Monthly Archives: June 2021

The Saddle and Pillion Graves

(Updated 6/25/21 by Don Bayley)

Edmond Freeman, one of the Ten Men from Saugus and the founder of Sandwich is buried here with his wife Elizabeth.

He sailed with his 2nd wife Elizabeth, 4 children from his first marriage on the “Abigail” which left Plymouth, Devon, England on 4 June 1635. There was an outbreak of smallpox on this ship during the crossing. The family arrived in Boston Harbor on 8 Oct 1635. They first settled in Saugus which is now called Lynn, MA. Admitted freeman at Plymouth, MA on 23 January 1637. He was the assistant to Gov. Bradford 1640-1647 and the principle founder of the town of Sandwich, Barnstable, MA in 1637.

Freeman settled on his homestead about a mile and a quarter east of the present Town Hall on the sloping land leading from what is now Tupper Road down to the Cape Cod Canal. (Most of the former Freeman land is now occupied by the NRG power plant.) They lived out their lives here and when Elizabeth passed away on February 14, 1676, Edmond buried her on a hill on their farm. He marked her grave with a large stone likening to a pillion (a British term for the seat behind the saddle on a horse). With foresight, Edmond also positioned a large stone that resembled a saddle to be used as a monument for his own grave. Family tradition tells us that the headstones reminded Edmond of the early years in Sandwich when he and Elizabeth traveled by horseback over the fields of their farm. Edmond Freeman died in 1682 and was buried beside Elizabeth, the longer stone, “the saddle,” was placed over his grave.

The burial place became known as the Saddle and Pillion Cemetery and is the oldest burying ground in Sandwich. Bronze plaques were added to these stones in 1910 by their descendants. The cemetery is located a short distance north of the end of Wilson Avenue and a marker has been placed on the south side of Tupper Road just before it intersects with Rt. 6A. VIEW MAP

Saddle and Pillion Graves
Saddle and Pillion Graves

At one time these graves were encircled by a stone fence, remnants of which were still visible in the late 1800’s. The beautiful bronze tablets which are presently on these stone monuments were placed there on August 22, 1910 by members of the Freeman family, descendants of Edmond.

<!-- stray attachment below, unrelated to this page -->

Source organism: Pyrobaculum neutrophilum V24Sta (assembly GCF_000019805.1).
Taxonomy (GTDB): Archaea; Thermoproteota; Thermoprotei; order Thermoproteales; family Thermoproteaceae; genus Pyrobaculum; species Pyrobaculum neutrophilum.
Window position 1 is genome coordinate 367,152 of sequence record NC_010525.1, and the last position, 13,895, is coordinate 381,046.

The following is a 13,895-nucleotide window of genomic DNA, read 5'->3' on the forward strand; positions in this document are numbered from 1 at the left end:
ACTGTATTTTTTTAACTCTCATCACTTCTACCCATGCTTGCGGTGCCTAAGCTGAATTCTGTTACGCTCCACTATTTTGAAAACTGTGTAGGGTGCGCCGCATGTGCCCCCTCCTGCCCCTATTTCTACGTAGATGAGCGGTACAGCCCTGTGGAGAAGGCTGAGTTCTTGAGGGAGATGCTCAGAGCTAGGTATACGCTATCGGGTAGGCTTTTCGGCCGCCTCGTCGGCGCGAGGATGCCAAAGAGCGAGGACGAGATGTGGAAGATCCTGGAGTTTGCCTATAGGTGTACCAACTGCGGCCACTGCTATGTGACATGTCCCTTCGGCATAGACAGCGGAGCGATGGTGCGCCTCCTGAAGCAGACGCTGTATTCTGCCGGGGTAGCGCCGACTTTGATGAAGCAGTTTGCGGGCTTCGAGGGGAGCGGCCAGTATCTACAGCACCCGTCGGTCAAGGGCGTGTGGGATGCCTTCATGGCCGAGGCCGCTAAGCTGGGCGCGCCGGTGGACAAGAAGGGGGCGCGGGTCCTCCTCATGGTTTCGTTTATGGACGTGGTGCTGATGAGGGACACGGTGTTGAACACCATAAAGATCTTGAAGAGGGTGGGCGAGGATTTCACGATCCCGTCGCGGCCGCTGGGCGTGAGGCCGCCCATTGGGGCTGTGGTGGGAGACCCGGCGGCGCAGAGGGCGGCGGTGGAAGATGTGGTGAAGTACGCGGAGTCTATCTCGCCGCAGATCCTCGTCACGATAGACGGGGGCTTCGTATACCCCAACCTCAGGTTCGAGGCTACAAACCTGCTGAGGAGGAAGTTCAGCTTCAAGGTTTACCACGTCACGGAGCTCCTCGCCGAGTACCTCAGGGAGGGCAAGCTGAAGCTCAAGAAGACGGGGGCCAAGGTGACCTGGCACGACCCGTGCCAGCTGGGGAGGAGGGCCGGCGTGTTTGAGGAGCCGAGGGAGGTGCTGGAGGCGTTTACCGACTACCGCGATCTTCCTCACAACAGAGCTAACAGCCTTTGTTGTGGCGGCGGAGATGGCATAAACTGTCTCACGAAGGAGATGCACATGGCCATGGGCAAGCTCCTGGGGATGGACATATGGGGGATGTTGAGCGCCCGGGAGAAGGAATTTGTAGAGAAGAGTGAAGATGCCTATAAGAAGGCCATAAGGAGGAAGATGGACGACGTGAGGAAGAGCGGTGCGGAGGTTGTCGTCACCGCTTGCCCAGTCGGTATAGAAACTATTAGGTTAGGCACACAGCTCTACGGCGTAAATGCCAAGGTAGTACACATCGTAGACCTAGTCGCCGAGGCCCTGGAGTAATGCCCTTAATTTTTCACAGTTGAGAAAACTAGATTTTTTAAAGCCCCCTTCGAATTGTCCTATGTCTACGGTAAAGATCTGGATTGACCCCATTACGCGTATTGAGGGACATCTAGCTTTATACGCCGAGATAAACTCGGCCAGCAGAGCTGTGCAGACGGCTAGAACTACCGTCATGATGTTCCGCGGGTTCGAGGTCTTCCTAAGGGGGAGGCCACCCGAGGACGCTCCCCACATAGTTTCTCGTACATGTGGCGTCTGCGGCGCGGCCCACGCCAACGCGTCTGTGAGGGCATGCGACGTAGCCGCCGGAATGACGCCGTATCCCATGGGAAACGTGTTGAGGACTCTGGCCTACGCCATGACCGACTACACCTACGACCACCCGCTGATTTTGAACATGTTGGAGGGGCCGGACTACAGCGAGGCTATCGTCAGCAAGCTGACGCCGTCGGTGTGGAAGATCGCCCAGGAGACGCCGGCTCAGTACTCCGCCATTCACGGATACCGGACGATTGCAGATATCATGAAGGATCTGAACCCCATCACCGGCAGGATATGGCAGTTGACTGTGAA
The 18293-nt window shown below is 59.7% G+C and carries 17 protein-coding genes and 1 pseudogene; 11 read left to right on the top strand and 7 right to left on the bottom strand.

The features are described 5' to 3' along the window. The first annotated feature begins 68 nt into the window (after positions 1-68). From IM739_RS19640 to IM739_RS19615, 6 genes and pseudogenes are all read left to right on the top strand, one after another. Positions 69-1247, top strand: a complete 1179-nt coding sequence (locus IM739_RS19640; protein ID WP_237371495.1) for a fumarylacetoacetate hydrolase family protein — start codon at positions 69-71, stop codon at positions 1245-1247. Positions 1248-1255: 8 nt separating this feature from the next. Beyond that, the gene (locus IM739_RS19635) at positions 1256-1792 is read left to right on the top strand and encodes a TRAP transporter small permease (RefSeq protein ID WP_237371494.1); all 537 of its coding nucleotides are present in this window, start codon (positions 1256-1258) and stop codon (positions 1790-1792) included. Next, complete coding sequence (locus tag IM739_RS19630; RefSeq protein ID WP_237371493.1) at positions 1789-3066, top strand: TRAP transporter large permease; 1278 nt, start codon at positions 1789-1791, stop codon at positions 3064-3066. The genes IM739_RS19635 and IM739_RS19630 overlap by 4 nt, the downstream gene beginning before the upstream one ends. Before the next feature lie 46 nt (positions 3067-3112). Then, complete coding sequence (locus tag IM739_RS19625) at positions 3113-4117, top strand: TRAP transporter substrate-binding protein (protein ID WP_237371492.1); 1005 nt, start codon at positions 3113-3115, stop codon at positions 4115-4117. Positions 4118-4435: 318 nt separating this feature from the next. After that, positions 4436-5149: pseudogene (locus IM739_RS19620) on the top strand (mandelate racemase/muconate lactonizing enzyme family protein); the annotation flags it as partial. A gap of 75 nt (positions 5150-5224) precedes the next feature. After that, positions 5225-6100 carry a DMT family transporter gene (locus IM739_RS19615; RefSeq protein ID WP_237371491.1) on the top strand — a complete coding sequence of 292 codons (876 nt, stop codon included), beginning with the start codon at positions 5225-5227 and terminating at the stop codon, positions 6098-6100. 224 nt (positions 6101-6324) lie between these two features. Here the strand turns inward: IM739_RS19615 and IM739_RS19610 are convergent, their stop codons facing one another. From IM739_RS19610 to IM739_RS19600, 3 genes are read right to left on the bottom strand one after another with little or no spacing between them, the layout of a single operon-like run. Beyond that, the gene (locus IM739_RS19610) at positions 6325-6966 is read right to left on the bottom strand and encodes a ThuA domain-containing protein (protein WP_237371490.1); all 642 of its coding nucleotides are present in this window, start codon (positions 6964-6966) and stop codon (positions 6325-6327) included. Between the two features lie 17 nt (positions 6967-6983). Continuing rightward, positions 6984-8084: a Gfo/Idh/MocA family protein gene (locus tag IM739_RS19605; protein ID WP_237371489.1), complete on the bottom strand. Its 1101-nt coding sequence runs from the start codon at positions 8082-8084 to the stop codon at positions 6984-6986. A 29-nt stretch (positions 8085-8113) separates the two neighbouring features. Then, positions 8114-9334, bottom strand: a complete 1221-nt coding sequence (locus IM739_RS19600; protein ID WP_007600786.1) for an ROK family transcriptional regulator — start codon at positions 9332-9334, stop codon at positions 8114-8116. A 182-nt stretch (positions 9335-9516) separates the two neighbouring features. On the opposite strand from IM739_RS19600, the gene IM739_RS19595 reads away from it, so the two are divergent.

Article on the Freeman graves in Towns of New England and Old England, Ireland and Scotland, Volumes 1-2
By State Street Trust Company, Boston, Allan Forbes

The website Find A Grave lists the Freeman Family tree as follows (click the pic to go to the site):

Brady Island

-by Bill Daley

What we call “Brady Island” today, was once a charming teardrop shaped upland of 12 acres in the middle of the historical harbor marsh that connected the Village of Sandwich to Cape Cod Bay at high tides.


The creeks around the island were used as a method of transporting goods and people to and from Sandwich. It acquired its name when the land was purchased by its namesake, Hugh Brady, in 1865. The land was originally owned by the Tobey family and was referred to as Tobey Island. During the Hugh Brady years, he successfully petitioned the town to construct a small bridge from the island over the creek to Tupper Avenue as well as a similar structure that led to the factory area.   Today it is no longer an island for in the 1930s Route 6A was constructed along one of its boundaries and the land became a peninsula.

Hugh Brady (c.1832-1925) is linked to the glass making industry that changed Sandwich from a rural farming community to a glass manufacturing town. Like many local glass workers at that time, he was born in Ireland and emigrated to work at the Boston & Sandwich Glass Company.

Hugh Brady purchased the land in 1865, built a home there and he and his wife raised their 15 children on the property. It was from here that he walked to work at the factory to take his position as a “shearer”, the person who assisted the head glass maker by cutting the glass during the final phase of glass making. It was something he would do for 25 years. Upon his death at age 93 in 1925, the land passed to his heirs and it was sold in the late 1950s to the Bazzinotti family. They held in for a few years and by the early 1960s it was sold to the town. In what can only be described as tragic, the town gave it to the local fire department to use as a training area and the 1865 Brady home was intentionally burned to the ground by the firefighters.  The Sandwich Conservation Commission acquired the property in 1967.

There have been various thoughts about restoring the area to its former parklike setting but, none have come to fruition. Presently it is overgrown with trees and vegetation since it was abandoned in the 1960s. The current Conservation Director is clearing some of the growth with the idea that it could become a restful spot again.

Bill Daley

Sandwich Historical Commission, March, 2021